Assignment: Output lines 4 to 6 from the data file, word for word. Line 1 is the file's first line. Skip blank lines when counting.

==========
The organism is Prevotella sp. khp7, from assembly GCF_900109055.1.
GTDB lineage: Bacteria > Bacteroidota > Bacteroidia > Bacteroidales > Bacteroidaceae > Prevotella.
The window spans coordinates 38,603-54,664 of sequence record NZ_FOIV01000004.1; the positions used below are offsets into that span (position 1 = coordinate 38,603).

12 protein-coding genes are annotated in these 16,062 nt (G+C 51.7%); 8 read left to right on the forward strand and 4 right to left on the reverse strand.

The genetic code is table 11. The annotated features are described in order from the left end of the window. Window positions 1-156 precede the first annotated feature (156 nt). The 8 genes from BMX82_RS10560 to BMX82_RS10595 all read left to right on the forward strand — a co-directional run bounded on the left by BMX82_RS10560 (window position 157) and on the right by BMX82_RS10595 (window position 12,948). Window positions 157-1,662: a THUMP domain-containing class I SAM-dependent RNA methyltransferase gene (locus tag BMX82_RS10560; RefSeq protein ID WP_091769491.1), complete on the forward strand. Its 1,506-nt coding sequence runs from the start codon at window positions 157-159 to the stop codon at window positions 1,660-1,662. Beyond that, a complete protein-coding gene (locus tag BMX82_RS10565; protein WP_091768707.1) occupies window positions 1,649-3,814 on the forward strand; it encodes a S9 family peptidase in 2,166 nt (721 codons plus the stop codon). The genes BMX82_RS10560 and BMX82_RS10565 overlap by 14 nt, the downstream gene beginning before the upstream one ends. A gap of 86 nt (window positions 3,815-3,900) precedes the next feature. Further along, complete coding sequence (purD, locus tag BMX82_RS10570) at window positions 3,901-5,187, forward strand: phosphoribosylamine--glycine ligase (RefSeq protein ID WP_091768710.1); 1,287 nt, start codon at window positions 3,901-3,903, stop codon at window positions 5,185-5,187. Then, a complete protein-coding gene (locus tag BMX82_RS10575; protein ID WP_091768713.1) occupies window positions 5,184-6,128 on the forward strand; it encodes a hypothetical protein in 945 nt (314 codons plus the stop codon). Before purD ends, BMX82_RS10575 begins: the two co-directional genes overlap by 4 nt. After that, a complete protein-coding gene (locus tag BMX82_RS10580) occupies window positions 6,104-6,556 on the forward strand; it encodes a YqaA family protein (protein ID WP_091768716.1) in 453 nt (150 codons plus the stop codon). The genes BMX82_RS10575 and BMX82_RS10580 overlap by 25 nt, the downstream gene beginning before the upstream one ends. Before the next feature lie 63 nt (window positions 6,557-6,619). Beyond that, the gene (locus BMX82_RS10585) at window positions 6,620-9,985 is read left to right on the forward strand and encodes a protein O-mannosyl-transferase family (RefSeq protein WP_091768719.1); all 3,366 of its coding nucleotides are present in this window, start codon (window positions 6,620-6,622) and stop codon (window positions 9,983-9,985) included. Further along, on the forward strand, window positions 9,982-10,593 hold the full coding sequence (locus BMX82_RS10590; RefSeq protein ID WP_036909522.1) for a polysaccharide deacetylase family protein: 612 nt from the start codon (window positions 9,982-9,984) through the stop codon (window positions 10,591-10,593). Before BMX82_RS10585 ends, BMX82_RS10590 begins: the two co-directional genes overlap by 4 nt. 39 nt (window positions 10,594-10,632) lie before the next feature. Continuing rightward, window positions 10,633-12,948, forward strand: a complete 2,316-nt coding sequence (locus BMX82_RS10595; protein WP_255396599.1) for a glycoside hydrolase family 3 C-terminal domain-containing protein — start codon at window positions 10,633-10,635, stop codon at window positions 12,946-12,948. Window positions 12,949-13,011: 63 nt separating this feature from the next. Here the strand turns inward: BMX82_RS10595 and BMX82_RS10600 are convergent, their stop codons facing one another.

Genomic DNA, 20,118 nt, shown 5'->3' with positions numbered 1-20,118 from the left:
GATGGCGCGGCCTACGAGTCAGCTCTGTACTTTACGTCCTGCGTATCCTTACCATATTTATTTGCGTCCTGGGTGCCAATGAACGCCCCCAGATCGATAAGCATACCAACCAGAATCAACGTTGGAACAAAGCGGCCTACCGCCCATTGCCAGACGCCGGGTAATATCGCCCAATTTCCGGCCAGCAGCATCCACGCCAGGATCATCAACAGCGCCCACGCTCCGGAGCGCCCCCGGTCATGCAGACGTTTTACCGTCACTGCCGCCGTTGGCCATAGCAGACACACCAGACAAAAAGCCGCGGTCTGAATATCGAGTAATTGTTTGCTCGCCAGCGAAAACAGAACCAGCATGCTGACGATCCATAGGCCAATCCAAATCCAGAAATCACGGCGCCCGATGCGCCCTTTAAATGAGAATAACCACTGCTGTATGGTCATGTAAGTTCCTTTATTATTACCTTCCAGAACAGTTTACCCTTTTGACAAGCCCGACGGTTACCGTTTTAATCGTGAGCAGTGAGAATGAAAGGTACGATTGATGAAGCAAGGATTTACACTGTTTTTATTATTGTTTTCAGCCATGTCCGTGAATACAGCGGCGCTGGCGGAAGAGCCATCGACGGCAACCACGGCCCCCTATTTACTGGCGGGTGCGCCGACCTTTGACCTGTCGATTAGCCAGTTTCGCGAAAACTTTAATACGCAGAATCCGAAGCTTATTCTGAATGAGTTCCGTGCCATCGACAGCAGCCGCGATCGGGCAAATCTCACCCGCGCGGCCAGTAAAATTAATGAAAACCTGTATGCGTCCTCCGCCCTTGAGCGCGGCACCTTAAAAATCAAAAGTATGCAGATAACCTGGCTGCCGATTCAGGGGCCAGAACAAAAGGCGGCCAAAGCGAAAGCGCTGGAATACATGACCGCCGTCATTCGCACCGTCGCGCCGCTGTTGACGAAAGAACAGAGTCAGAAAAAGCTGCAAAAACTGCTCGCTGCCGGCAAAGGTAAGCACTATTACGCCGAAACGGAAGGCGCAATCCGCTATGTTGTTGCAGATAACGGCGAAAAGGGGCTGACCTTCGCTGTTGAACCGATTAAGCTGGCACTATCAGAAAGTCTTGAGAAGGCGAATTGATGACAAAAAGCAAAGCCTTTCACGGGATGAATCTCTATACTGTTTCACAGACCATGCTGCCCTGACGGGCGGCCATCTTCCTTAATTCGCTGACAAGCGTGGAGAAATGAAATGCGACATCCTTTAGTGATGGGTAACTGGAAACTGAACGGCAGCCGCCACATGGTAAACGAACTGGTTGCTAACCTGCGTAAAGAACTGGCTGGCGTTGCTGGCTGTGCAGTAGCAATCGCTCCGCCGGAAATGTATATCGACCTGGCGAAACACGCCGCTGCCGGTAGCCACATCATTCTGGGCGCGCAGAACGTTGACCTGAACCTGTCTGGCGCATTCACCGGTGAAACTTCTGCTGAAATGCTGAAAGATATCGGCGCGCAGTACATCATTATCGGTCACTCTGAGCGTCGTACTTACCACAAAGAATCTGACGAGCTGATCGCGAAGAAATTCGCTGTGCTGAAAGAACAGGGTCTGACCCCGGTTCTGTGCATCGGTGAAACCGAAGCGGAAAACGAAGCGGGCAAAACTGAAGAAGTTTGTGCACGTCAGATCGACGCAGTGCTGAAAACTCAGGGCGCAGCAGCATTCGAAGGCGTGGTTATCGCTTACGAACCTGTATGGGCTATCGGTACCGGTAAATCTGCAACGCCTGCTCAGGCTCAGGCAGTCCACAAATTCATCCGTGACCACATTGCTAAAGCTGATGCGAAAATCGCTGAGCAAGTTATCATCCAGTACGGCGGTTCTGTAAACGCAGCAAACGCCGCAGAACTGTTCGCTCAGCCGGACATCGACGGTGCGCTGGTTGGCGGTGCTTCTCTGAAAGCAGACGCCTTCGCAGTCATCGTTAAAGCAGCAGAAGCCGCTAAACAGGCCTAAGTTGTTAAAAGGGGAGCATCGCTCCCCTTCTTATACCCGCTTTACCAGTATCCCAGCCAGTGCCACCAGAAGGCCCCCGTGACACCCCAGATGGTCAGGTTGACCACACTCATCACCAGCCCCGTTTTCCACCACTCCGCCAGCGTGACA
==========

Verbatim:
12 protein-coding genes are annotated in these 16,062 nt (G+C 51.7%); 8 read left to right on the forward strand and 4 right to left on the reverse strand.

The genetic code is table 11. The annotated features are described in order from the left end of the window. Window positions 1-156 precede the first annotated feature (156 nt). The 8 genes from BMX82_RS10560 to BMX82_RS10595 all read left to right on the forward strand — a co-directional run bounded on the left by BMX82_RS10560 (window position 157) and on the right by BMX82_RS10595 (window position 12,948). Window positions 157-1,662: a THUMP domain-containing class I SAM-dependent RNA methyltransferase gene (locus tag BMX82_RS10560; RefSeq protein ID WP_091769491.1), complete on the forward strand. Its 1,506-nt coding sequence runs from the start codon at window positions 157-159 to the stop codon at window positions 1,660-1,662. Beyond that, a complete protein-coding gene (locus tag BMX82_RS10565; protein WP_091768707.1) occupies window positions 1,649-3,814 on the forward strand; it encodes a S9 family peptidase in 2,166 nt (721 codons plus the stop codon). The genes BMX82_RS10560 and BMX82_RS10565 overlap by 14 nt, the downstream gene beginning before the upstream one ends. A gap of 86 nt (window positions 3,815-3,900) precedes the next feature. Further along, complete coding sequence (purD, locus tag BMX82_RS10570) at window positions 3,901-5,187, forward strand: phosphoribosylamine--glycine ligase (RefSeq protein ID WP_091768710.1); 1,287 nt, start codon at window positions 3,901-3,903, stop codon at window positions 5,185-5,187. Then, a complete protein-coding gene (locus tag BMX82_RS10575; protein ID WP_091768713.1) occupies window positions 5,184-6,128 on the forward strand; it encodes a hypothetical protein in 945 nt (314 codons plus the stop codon). Before purD ends, BMX82_RS10575 begins: the two co-directional genes overlap by 4 nt. After that, a complete protein-coding gene (locus tag BMX82_RS10580) occupies window positions 6,104-6,556 on the forward strand; it encodes a YqaA family protein (protein ID WP_091768716.1) in 453 nt (150 codons plus the stop codon). The genes BMX82_RS10575 and BMX82_RS10580 overlap by 25 nt, the downstream gene beginning before the upstream one ends. Before the next feature lie 63 nt (window positions 6,557-6,619). Beyond that, the gene (locus BMX82_RS10585) at window positions 6,620-9,985 is read left to right on the forward strand and encodes a protein O-mannosyl-transferase family (RefSeq protein WP_091768719.1); all 3,366 of its coding nucleotides are present in this window, start codon (window positions 6,620-6,622) and stop codon (window positions 9,983-9,985) included. Further along, on the forward strand, window positions 9,982-10,593 hold the full coding sequence (locus BMX82_RS10590; RefSeq protein ID WP_036909522.1) for a polysaccharide deacetylase family protein: 612 nt from the start codon (window positions 9,982-9,984) through the stop codon (window positions 10,591-10,593). Before BMX82_RS10585 ends, BMX82_RS10590 begins: the two co-directional genes overlap by 4 nt. 39 nt (window positions 10,594-10,632) lie before the next feature. Continuing rightward, window positions 10,633-12,948, forward strand: a complete 2,316-nt coding sequence (locus BMX82_RS10595; protein WP_255396599.1) for a glycoside hydrolase family 3 C-terminal domain-containing protein — start codon at window positions 10,633-10,635, stop codon at window positions 12,946-12,948. Window positions 12,949-13,011: 63 nt separating this feature from the next. Here the strand turns inward: BMX82_RS10595 and BMX82_RS10600 are convergent, their stop codons facing one another.

Genomic DNA, 20,118 nt, shown 5'->3' with positions numbered 1-20,118 from the left: